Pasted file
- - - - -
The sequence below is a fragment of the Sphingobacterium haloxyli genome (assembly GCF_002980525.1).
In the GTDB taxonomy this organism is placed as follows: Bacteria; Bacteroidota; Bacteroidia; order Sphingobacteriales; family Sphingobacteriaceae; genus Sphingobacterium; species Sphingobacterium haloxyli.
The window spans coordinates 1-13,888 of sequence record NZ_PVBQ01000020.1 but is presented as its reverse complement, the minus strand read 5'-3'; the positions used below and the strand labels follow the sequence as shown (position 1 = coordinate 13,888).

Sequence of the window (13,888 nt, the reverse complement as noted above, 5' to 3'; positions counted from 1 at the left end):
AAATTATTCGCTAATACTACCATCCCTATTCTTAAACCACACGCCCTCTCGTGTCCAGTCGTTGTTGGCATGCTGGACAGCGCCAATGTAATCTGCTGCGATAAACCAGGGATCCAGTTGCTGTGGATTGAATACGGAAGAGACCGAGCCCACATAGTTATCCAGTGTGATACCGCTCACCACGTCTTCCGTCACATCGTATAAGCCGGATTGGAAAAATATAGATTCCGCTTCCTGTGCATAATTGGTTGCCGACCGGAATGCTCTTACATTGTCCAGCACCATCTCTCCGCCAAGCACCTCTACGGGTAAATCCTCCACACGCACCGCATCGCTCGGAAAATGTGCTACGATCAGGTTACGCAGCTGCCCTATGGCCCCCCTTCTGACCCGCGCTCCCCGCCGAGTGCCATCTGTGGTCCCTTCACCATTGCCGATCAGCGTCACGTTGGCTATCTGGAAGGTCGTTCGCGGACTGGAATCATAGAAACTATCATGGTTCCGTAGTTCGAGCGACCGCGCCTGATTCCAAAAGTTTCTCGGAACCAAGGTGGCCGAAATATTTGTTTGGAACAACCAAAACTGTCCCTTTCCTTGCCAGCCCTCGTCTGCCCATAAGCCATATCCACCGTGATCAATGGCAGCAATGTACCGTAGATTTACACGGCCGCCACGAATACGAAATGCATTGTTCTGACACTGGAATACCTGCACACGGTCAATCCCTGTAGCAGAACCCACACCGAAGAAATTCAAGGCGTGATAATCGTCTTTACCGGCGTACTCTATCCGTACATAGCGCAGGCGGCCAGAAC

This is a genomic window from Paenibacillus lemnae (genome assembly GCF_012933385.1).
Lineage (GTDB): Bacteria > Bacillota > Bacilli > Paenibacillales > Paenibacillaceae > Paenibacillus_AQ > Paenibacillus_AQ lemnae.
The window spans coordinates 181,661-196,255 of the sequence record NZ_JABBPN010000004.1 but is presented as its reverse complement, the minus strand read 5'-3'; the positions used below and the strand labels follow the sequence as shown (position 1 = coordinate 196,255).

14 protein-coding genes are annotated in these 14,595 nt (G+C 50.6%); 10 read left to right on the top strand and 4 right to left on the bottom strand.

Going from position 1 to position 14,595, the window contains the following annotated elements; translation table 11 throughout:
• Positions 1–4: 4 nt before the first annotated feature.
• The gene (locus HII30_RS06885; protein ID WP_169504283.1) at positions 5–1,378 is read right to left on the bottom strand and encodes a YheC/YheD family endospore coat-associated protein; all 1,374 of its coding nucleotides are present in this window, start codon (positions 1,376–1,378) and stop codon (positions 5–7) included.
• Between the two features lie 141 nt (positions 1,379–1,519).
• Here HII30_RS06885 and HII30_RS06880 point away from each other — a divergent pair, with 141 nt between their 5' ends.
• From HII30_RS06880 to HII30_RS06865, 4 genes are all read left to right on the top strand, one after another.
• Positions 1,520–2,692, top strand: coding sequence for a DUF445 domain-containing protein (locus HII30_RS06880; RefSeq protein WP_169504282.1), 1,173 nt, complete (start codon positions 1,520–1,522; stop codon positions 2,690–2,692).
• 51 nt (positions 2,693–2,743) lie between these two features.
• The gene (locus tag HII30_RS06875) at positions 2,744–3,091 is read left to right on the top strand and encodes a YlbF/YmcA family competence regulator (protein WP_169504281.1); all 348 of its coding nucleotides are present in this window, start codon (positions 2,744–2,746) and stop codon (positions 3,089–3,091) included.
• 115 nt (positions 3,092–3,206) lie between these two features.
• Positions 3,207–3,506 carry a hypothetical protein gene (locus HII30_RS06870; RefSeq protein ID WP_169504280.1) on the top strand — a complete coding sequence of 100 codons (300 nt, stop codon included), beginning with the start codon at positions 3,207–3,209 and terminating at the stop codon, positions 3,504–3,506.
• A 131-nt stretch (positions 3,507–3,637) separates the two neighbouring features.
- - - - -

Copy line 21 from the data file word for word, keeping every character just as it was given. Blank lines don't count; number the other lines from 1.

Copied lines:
• A 131-nt stretch (positions 3,507–3,637) separates the two neighbouring features.